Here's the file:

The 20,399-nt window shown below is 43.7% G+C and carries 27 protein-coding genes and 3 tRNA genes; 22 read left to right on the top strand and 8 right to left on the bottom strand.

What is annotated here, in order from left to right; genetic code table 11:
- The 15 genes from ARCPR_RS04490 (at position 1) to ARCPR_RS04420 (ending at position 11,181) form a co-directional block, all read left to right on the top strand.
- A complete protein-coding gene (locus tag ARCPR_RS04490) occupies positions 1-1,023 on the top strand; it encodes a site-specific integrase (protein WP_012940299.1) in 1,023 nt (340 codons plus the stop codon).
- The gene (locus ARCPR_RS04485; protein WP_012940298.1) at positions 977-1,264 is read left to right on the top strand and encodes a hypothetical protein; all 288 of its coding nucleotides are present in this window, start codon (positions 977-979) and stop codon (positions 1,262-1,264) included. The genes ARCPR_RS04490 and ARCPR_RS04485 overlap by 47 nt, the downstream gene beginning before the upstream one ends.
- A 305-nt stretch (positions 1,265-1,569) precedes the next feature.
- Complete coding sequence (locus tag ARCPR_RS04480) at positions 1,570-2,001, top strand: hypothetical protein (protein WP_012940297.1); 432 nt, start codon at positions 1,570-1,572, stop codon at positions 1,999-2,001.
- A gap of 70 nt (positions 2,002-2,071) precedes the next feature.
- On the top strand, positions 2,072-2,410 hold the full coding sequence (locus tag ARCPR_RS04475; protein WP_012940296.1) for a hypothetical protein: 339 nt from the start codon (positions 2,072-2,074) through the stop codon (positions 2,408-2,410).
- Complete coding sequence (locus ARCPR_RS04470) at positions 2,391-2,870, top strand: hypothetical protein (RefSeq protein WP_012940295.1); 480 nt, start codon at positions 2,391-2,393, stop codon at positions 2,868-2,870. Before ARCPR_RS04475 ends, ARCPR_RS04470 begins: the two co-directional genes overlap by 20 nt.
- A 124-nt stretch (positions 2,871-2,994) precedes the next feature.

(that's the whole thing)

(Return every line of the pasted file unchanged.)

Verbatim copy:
The 20,399-nt window shown below is 43.7% G+C and carries 27 protein-coding genes and 3 tRNA genes; 22 read left to right on the top strand and 8 right to left on the bottom strand.

What is annotated here, in order from left to right; genetic code table 11:
- The 15 genes from ARCPR_RS04490 (at position 1) to ARCPR_RS04420 (ending at position 11,181) form a co-directional block, all read left to right on the top strand.
- A complete protein-coding gene (locus tag ARCPR_RS04490) occupies positions 1-1,023 on the top strand; it encodes a site-specific integrase (protein WP_012940299.1) in 1,023 nt (340 codons plus the stop codon).
- The gene (locus ARCPR_RS04485; protein WP_012940298.1) at positions 977-1,264 is read left to right on the top strand and encodes a hypothetical protein; all 288 of its coding nucleotides are present in this window, start codon (positions 977-979) and stop codon (positions 1,262-1,264) included. The genes ARCPR_RS04490 and ARCPR_RS04485 overlap by 47 nt, the downstream gene beginning before the upstream one ends.
- A 305-nt stretch (positions 1,265-1,569) precedes the next feature.
- Complete coding sequence (locus tag ARCPR_RS04480) at positions 1,570-2,001, top strand: hypothetical protein (protein WP_012940297.1); 432 nt, start codon at positions 1,570-1,572, stop codon at positions 1,999-2,001.
- A gap of 70 nt (positions 2,002-2,071) precedes the next feature.
- On the top strand, positions 2,072-2,410 hold the full coding sequence (locus tag ARCPR_RS04475; protein WP_012940296.1) for a hypothetical protein: 339 nt from the start codon (positions 2,072-2,074) through the stop codon (positions 2,408-2,410).
- Complete coding sequence (locus ARCPR_RS04470) at positions 2,391-2,870, top strand: hypothetical protein (RefSeq protein WP_012940295.1); 480 nt, start codon at positions 2,391-2,393, stop codon at positions 2,868-2,870. Before ARCPR_RS04475 ends, ARCPR_RS04470 begins: the two co-directional genes overlap by 20 nt.
- A 124-nt stretch (positions 2,871-2,994) precedes the next feature.